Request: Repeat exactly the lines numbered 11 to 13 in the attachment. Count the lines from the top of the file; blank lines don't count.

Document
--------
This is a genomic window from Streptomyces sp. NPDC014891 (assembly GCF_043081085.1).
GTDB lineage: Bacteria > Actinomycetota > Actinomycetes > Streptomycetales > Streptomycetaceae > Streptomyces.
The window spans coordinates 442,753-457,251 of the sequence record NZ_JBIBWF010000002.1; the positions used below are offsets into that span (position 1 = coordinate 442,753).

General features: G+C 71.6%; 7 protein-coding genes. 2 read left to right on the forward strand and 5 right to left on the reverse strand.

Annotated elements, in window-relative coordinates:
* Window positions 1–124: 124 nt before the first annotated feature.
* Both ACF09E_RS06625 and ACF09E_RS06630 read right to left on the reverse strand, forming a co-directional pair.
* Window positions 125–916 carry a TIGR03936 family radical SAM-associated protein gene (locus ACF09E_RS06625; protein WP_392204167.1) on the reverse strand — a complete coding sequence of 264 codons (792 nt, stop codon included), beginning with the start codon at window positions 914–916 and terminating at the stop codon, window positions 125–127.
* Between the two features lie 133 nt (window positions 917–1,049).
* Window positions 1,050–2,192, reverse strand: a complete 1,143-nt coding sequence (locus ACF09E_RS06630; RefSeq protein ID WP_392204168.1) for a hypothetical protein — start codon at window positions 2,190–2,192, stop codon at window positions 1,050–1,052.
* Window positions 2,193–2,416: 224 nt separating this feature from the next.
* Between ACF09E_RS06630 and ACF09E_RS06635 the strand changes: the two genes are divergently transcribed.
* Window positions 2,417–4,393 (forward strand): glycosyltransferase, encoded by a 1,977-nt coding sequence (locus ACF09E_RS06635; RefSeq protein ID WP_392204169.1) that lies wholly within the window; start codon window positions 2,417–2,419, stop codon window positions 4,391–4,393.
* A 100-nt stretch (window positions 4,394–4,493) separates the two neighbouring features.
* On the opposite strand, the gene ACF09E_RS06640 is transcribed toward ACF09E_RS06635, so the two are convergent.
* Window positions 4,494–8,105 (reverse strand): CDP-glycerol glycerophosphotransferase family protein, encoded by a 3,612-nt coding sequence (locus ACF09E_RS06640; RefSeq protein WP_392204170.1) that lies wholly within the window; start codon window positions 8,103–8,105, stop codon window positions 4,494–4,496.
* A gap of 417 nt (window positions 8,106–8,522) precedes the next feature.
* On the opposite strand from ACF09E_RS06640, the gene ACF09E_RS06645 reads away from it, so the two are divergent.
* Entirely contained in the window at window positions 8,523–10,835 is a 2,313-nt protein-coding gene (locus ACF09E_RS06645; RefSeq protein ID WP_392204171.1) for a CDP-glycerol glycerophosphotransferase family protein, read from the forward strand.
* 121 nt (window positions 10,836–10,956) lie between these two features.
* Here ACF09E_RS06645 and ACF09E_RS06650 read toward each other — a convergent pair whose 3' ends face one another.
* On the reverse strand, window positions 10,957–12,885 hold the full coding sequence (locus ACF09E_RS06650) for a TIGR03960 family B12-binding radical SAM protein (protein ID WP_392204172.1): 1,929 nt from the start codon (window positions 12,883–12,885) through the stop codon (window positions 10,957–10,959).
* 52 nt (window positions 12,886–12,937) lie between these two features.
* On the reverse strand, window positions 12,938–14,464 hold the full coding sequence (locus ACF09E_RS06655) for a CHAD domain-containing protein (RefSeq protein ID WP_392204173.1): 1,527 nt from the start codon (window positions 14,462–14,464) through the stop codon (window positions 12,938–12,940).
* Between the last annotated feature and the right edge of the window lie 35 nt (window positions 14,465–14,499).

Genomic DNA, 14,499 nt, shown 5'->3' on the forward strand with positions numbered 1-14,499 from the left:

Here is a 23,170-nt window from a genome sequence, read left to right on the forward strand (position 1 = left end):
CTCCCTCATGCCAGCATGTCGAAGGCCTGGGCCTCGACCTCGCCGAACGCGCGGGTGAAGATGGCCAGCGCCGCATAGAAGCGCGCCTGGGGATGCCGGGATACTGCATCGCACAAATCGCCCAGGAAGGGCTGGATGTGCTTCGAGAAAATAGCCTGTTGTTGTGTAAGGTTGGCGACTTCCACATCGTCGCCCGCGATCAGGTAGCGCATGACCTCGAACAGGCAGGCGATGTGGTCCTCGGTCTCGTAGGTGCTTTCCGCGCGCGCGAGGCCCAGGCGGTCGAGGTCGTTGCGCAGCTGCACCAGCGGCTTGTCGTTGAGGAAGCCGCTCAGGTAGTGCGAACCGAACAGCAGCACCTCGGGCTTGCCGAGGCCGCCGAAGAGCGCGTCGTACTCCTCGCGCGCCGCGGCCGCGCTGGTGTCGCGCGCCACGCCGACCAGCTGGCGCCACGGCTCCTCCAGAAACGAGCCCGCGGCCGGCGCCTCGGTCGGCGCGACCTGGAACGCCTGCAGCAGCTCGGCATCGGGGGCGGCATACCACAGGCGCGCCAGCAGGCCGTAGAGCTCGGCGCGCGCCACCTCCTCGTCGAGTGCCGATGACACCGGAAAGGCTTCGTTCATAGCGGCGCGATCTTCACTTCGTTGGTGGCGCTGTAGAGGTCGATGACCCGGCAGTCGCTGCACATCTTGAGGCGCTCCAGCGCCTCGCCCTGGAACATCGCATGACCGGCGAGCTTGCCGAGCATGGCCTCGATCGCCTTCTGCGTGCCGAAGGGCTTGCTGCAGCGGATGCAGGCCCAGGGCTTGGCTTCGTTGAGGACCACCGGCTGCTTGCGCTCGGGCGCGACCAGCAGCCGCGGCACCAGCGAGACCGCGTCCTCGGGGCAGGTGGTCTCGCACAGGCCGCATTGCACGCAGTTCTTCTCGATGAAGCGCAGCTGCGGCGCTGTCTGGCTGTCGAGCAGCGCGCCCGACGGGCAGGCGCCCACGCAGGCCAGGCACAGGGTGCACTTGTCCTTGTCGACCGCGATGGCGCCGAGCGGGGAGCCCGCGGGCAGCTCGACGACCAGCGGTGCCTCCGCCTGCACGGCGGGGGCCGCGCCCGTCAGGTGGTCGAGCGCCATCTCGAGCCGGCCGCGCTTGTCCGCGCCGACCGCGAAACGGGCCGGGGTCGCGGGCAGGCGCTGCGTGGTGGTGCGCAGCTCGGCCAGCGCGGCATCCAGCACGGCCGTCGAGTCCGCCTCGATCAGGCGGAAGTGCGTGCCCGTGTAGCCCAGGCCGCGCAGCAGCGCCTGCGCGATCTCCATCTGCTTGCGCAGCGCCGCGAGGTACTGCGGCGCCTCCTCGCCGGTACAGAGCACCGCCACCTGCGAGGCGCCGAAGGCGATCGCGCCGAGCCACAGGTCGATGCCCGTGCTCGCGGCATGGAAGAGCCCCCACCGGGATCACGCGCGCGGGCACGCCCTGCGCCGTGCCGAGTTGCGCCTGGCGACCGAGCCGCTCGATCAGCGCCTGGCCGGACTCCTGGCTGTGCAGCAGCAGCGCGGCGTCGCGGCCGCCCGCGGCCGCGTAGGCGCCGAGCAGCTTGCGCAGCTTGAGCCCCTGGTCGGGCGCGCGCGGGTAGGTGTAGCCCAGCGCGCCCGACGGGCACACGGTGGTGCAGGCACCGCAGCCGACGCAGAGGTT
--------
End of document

* Window positions 2,193–2,416: 224 nt separating this feature from the next.
* Between ACF09E_RS06630 and ACF09E_RS06635 the strand changes: the two genes are divergently transcribed.
* Window positions 2,417–4,393 (forward strand): glycosyltransferase, encoded by a 1,977-nt coding sequence (locus ACF09E_RS06635; RefSeq protein ID WP_392204169.1) that lies wholly within the window; start codon window positions 2,417–2,419, stop codon window positions 4,391–4,393.